We don’t have to guess what those principles are.  The Founders created documents — principally the Constitution — which had as their purpose enumerating the principles that were to be immunized from such "practical considerations."  All one has to do in order to understand their supreme status is to understand the core principle of Constitutional guarantees:  no acts of Government can conflict with these principles or violate them for any reason. And all one has to do to appreciate their absolute, unyielding essence is to read how they’re written:  The President "shall take Care that the Laws be faithfully executed."  "[A]ll Treaties made, or which shall be made, under the Authority of the United States, shall be the supreme Law of the Land." "Congress shall make no law . . . abridging the freedom of speech."  "The right of the people to be secure in their persons, houses, papers, and effects, against unreasonable searches and seizures, shall not be violated, and no Warrants shall issue, but upon probable cause."  "No person shall be . . . deprived of life, liberty, or property, without due process of law."  Even policies which enjoy majoritarian support and ample "practical" justification will be invalid — nullified — if they violate those guarantees.

Consider how Thomas Paine described the rule of law and the presidential obligation to obey the law and be subject to it.  Does this sound like it was supposed to be waived whenever "the practical considerations policymakers must contend with" made it convenient to do so? …

Do read it—and the Brad DeLong bit as well.

Written by LeisureGuy

30 July 2009 at 11:32 am

The Bad Obama at work

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Ben Armbruster at ThinkProgress:

Rep. Alcee Hastings (D-FL) said yesterday that he withdrew an amendment to a defense appropriations bill that would have weakened the military’s “Don’t Ask, Don’t Tell” policy because of “pressure” from the White House and some “congressional colleagues.” Hastings’ amendment would have prohibited “spending money to investigate or discharge members of the military who reveal they are homosexual or bisexual.” Saying he didn’t want “to get into names,” Hastings added, “I didn’t talk to Barack Obama.” During an appearance with MSNBC’s Rachel Maddow last night, Hastings expressed his agitation:

HASTINGS: If something is bigoted and if your intent is to see to it that it does not continue, then I did not understand the leadership of Congress or the White House in saying that the time is not right. My position is: The president has said he wishes that this matter be repealed. My colleague, Patrick Murphy, now has more than 170 co-sponsors on a measure to repeal it. Secretary Gates has said, I`m glad he is now saying when we change our policy. Last year, he would have been saying “if.” But my view is, that the time is now to eliminate this bigoted law once and for all.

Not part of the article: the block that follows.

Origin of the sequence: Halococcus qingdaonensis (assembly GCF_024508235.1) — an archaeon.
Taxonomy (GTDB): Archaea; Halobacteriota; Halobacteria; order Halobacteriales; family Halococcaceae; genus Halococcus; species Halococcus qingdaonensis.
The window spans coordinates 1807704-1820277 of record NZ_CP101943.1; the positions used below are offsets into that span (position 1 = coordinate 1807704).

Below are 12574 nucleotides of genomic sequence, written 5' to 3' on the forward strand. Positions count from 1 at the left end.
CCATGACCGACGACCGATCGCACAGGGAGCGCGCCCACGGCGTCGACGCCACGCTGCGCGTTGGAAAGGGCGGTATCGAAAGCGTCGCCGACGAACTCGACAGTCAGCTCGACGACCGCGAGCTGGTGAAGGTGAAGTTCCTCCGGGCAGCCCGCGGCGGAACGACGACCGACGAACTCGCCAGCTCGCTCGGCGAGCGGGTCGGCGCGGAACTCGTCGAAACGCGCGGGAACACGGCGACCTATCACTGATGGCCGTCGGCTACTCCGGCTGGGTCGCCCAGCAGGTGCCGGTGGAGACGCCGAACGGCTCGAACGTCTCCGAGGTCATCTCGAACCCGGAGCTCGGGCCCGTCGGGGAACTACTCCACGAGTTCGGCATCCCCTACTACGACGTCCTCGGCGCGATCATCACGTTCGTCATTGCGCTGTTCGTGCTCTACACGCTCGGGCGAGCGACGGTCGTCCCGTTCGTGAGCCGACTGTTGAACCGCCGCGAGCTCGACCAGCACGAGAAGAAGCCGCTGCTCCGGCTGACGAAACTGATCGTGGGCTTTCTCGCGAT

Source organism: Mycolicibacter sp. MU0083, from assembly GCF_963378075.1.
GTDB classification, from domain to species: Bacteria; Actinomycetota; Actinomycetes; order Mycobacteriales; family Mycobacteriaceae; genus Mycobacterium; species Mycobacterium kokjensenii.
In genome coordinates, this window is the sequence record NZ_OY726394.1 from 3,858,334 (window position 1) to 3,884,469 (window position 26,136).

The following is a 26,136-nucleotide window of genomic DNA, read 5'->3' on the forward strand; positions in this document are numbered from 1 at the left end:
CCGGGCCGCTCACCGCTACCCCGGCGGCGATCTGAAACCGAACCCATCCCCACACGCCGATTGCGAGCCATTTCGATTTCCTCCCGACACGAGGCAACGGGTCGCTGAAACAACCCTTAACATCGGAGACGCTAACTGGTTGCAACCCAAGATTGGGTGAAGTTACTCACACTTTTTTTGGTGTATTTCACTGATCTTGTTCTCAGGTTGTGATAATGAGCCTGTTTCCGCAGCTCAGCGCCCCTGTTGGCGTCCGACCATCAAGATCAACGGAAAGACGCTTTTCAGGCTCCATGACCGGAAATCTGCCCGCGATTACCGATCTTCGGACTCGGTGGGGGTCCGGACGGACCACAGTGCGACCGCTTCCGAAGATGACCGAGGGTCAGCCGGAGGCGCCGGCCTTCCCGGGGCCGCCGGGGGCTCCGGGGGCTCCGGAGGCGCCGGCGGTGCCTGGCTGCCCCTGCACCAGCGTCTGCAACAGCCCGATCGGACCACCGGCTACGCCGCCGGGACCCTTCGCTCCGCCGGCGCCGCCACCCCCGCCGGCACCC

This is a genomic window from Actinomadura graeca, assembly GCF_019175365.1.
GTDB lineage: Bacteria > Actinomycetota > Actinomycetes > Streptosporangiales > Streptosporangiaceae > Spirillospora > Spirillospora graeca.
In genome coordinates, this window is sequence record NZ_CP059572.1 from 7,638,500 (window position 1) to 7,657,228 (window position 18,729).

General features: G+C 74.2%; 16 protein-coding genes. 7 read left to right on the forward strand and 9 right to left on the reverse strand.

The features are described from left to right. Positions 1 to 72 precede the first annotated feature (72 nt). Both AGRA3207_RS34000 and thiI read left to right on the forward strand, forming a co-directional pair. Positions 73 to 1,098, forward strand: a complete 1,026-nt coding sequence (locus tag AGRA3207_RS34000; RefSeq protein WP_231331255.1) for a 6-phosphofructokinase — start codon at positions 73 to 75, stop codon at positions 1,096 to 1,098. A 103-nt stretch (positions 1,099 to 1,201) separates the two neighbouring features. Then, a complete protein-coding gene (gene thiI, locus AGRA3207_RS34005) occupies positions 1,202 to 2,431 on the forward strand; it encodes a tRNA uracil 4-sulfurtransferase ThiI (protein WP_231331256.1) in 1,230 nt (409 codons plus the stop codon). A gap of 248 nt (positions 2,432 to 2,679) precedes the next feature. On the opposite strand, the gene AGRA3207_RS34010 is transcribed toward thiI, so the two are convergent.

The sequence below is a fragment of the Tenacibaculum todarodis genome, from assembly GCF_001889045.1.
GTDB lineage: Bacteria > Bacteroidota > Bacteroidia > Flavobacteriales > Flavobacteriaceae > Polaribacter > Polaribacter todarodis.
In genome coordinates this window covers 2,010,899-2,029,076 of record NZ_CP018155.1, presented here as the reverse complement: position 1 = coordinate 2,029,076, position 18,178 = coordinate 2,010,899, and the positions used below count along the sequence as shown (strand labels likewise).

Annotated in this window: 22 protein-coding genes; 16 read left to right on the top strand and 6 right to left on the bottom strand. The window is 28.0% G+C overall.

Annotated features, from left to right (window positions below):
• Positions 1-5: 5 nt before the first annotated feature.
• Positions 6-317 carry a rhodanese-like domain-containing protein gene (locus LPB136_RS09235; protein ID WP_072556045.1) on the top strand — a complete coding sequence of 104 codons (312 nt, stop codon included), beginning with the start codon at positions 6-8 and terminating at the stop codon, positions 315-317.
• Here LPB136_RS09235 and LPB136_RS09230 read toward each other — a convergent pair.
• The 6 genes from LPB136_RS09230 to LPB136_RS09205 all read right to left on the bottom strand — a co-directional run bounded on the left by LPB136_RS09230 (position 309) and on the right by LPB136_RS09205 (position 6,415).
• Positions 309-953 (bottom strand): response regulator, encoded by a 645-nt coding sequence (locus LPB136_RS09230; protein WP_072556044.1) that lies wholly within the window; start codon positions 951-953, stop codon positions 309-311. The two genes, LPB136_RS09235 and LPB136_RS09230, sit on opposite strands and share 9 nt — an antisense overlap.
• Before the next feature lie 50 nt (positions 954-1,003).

Watch it:

Earlier this month, Defense Secretary Robert Gates told reporters that, until the law is repealed, he is looking at ways to make the application of it more “humane.”

Written by LeisureGuy

30 July 2009 at 11:01 am

Avoid Huffington Post’s health reporting

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Apparently, the editor loves pseudo-science and false medical claims. Rahul K. Parikh, M.D., discusses this in

This spring, during the swine flu outbreak, I was searching the Web for news when a blog post on the Huffington Post caught my eye. Titled "Swine Flu: Protect Yourself and Your Loved Ones," its author, Kim Evans, offered a unique prescription for swine flu, one she believed could "save your life": deep-cleansing enemas.

"Most estimates are that the average person has ten or more pounds of stored waste just in their colon," Evans wrote. "In any case, many people have found that disease disappears when this waste is gone, and that when the body is clean it’s much more difficult for new problems, like viruses, to take hold in the first place. And it’s my understanding that many people who took regular enemas instead of vaccines during the 1918 pandemic made it out on the other side as well."

This is not exactly first-line advice on influenza prevention. There’s no proof that a cleansing program will prevent influenza. In fact, Evans’ notion contradicts basic germ theory. Influenza infection is transmitted through respiratory channels and not, like gastrointestinal infections, through contact with fecal matter. And even if people in 1918 did try to protect themselves with enemas — Evans doesn’t cite any historical record — there’s no evidence the practice saved anybody’s life. Note to Evans: People did not have a choice between enemas and vaccines in 1918. The first influenza vaccine was developed in the 1940s.